Bank current account branded ‘one of worst places’ to put money Britons save in lockdown
Martin Lewis provides advice on children's savings accounts
With new lockdown restrictions now in place across the UK, Britons are being told to stay at home – although there are some exceptions. The measures to slow the spread of COVID-19 will sadly mean some may be impacted financially, while others could potentially find themselves better off.
The latter is something some experienced during the first coronavirus lockdown, due to the inability to spend money in the ways they used to.
Between March and November last year, £120billion was saved into bank and building society accounts.
This was up from £42billion in 2019.
With new restrictions now in force, it’s been suggested another lockdown could mean, for many, cash will be piling up in current accounts.
According to the Bank of England, £220billion is now sitting in cash accounts paying no interest.
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The average current account is paying just 0.13 percent interest, while the best instant access savings rate is 0.75 percent, data from the Bank of England and Moneyfacts states.
Laith Khalaf, financial analyst at AJ Bell, said: “With pubs, restaurants, gyms and cafes shut for the next month, there’s going to be few outlets for spending, so many Brits will find cash building up in their bank accounts.
“While it’s definitely good to have a cash emergency buffer, a current account is almost certainly one of the worst places to keep it, because these products are built for transactional functionality, rather than as a home for savings.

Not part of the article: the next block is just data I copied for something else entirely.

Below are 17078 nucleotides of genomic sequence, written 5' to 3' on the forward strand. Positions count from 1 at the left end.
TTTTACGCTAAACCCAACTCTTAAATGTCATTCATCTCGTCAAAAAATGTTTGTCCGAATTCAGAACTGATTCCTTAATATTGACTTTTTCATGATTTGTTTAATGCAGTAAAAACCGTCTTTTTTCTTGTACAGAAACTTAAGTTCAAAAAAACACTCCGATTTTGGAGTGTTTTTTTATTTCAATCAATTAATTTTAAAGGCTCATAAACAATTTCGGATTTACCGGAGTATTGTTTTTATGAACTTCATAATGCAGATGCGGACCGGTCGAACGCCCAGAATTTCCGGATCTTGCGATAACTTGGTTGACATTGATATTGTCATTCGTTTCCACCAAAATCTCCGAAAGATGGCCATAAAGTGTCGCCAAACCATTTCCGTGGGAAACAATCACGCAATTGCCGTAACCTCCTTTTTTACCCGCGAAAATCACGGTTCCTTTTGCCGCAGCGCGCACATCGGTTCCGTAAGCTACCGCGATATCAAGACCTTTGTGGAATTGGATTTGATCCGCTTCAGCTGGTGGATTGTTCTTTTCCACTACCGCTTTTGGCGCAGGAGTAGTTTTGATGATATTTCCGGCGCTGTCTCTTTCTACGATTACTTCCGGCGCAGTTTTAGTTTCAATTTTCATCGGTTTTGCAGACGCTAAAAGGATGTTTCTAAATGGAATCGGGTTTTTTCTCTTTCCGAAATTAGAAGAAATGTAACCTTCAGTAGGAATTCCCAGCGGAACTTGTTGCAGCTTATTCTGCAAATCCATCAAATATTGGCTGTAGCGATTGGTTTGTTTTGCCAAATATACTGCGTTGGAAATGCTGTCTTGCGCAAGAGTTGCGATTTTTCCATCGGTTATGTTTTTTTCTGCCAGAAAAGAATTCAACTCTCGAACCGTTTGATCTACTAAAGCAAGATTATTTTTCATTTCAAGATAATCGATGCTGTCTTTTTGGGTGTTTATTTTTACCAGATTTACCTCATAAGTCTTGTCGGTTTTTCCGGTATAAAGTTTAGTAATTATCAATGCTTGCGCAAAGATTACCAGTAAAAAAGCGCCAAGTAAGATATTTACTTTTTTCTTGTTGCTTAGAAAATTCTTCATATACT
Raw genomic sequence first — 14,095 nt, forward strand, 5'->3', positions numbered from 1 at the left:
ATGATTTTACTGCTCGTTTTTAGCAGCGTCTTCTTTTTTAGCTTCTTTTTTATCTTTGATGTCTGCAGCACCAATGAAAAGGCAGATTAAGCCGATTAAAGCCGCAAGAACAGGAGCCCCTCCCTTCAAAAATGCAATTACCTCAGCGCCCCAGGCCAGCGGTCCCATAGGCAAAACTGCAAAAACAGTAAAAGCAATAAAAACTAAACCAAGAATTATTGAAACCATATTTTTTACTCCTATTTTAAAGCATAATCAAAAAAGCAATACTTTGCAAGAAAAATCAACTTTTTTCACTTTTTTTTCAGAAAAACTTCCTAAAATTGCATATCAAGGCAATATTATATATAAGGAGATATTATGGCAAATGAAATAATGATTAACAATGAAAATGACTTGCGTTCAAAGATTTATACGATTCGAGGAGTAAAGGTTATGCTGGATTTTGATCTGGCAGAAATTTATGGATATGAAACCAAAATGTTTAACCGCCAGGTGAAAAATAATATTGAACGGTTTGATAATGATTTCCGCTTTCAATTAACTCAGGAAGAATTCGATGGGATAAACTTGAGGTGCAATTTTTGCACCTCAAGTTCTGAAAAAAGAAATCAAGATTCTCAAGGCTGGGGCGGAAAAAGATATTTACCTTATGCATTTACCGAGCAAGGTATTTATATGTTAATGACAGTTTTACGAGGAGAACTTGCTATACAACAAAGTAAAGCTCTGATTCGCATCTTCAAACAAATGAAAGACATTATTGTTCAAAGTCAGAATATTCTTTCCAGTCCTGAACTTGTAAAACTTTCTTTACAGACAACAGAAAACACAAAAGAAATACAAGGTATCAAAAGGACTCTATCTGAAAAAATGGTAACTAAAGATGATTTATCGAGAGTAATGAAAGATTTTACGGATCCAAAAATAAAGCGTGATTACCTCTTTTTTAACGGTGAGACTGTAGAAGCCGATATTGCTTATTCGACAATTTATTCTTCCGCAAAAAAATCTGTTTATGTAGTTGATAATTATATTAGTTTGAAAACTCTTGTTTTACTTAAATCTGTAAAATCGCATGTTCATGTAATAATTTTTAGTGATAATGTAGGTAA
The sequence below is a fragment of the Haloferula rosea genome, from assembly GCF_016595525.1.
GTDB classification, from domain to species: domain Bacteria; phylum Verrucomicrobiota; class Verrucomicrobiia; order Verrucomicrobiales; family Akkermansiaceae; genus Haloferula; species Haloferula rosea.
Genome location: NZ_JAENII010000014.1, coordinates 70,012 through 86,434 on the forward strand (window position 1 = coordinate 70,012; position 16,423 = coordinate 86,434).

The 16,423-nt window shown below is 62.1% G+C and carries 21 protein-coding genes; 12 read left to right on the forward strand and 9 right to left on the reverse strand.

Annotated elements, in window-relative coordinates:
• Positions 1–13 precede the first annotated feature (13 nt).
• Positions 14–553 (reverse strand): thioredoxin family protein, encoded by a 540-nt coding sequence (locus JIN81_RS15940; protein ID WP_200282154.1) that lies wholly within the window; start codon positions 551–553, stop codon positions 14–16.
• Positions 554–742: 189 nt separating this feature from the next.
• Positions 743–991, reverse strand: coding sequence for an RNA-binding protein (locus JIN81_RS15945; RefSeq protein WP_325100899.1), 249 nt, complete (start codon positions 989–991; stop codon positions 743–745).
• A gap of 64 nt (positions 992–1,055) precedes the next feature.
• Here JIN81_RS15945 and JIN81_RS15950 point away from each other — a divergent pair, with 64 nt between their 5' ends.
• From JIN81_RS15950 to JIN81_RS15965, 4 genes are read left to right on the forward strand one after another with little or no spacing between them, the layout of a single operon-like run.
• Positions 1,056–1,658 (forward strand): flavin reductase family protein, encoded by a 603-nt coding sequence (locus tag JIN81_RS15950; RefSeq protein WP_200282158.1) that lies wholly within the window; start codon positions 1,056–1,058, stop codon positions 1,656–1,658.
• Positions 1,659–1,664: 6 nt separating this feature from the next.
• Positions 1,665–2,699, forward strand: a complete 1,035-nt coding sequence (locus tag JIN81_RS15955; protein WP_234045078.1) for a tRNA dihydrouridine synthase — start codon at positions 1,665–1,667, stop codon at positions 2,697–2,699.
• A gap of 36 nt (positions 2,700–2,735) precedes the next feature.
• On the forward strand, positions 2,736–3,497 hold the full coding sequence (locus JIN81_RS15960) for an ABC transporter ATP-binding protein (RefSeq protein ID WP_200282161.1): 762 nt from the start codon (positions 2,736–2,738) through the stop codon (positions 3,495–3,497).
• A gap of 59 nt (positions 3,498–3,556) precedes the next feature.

“Consequently, interest rates tend to be lousy.
“The typical interest rate on current account balances is now just 0.13 percent, and that’s from those that actually pay any interest.
“A year ago that rate stood at 0.38 percent and five years ago it was 1.11 percent.
“Meanwhile the amount of money held in instant access accounts paying zero interest has ballooned to £220billion.”
So, what options are there for Britons who have savings at this moment in time?
The financial analyst suggested there are ways to potentially boost interest earned.
He said: “Savers can’t do anything about the economic situation that has prompted such low interest rates, but they can take concrete steps to improve their own lot.
“Shopping around for better cash rates, paying down debt and considering investing some of their savings in the stock market are all tangible levers savers can pull.
“Cash rates look set to remain low for some time and markets are actually pricing in a 50 percent chance they could sink lower this year.
“Sitting tight and hoping that interest rates will improve simply isn’t a strategy, it’s the lack of one.”
Mr Khalaf went on to compare the current interest rates offered on savings to those on mortgages, while pointing out there are several other ways to put savings to use.
“After you’ve paid off more expensive debt, it’s worth considering overpaying your mortgage,” he suggested, while discussing ways to use lockdown savings.
“The yield on doing so will depend on the mortgage interest rate you’re paying and indeed the rate you will pay in years to come, which isn’t quantifiable right now.
“However, with interest rates so low, it doesn’t seem likely mortgages are going to get significantly cheaper, though it’s best never to say never where monetary policy is concerned.
“The average mortgage interest rate right now is 2.1 percent, which compares favourably to the best rate you can get on an instant access savings account, which is 0.75 percent according to Moneyfacts.
“Even locking away in a five year bond only gets you 1.25 percent (Moneyfacts), so again the return you get by paying down a 2.1 percent mortgage looks favourable.
“Mortgage rates obviously vary depending on the provider, term, and when you took them out, so check what rate you are paying.
“And there is a big BUT- many mortgages will only allow you to overpay a certain amount each year before you start to incur punitive charges, so you may find there is only a limited amount of cash you can funnel in this direction.”
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